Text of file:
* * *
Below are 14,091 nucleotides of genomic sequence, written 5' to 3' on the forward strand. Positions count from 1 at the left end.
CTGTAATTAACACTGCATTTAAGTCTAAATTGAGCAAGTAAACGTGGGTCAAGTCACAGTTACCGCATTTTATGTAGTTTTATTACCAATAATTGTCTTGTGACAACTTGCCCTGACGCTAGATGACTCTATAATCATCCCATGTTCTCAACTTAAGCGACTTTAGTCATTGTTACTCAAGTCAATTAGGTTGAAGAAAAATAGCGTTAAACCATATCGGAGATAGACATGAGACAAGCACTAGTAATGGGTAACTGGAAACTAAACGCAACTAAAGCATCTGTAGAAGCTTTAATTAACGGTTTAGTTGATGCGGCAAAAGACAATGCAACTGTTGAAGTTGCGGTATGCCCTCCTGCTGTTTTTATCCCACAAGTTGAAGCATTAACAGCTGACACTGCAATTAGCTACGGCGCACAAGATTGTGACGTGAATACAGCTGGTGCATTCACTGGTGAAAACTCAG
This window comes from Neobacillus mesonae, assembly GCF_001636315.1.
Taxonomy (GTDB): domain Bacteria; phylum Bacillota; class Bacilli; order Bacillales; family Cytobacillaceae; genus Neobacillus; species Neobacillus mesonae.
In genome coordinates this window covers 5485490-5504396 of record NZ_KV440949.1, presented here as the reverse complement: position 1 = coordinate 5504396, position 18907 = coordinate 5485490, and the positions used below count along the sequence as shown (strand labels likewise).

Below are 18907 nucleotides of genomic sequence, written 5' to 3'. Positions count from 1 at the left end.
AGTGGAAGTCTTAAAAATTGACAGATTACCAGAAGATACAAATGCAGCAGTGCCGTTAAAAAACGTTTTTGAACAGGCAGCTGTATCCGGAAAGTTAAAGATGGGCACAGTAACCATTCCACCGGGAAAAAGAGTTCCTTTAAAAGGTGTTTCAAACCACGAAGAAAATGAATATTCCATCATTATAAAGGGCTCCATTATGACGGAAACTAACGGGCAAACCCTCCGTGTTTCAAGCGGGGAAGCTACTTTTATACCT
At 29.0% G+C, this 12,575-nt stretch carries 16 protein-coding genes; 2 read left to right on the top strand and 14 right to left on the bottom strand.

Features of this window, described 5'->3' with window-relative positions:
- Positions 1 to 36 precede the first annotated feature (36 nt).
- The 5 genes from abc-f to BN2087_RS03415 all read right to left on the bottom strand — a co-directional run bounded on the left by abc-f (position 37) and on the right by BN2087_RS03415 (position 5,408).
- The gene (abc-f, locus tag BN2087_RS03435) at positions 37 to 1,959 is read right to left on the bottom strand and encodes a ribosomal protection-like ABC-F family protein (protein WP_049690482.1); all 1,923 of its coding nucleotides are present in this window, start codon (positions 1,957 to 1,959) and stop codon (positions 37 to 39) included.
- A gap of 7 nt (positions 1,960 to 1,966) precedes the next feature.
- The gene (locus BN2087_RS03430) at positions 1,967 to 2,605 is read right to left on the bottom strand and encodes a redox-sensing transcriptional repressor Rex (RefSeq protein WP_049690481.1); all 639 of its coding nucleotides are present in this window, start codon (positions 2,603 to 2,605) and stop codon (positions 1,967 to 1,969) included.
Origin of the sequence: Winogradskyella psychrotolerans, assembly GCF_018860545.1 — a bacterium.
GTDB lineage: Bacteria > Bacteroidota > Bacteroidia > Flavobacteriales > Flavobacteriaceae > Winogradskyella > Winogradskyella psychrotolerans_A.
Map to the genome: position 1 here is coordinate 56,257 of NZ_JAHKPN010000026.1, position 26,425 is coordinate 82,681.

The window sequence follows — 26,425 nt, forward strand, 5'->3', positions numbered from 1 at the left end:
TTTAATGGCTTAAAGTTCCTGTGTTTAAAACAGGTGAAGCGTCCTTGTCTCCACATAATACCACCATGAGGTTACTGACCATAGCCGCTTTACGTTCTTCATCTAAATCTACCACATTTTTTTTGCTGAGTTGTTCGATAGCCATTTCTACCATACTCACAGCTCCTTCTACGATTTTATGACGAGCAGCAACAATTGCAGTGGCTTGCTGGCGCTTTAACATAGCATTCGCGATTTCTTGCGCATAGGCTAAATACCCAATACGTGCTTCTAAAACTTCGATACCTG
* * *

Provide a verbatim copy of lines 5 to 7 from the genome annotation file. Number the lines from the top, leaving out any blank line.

In genome coordinates this window covers 5485490-5504396 of record NZ_KV440949.1, presented here as the reverse complement: position 1 = coordinate 5504396, position 18907 = coordinate 5485490, and the positions used below count along the sequence as shown (strand labels likewise).

Below are 18907 nucleotides of genomic sequence, written 5' to 3'. Positions count from 1 at the left end.
AGTGGAAGTCTTAAAAATTGACAGATTACCAGAAGATACAAATGCAGCAGTGCCGTTAAAAAACGTTTTTGAACAGGCAGCTGTATCCGGAAAGTTAAAGATGGGCACAGTAACCATTCCACCGGGAAAAAGAGTTCCTTTAAAAGGTGTTTCAAACCACGAAGAAAATGAATATTCCATCATTATAAAGGGCTCCATTATGACGGAAACTAACGGGCAAACCCTCCGTGTTTCAAGCGGGGAAGCTACTTTTATACCT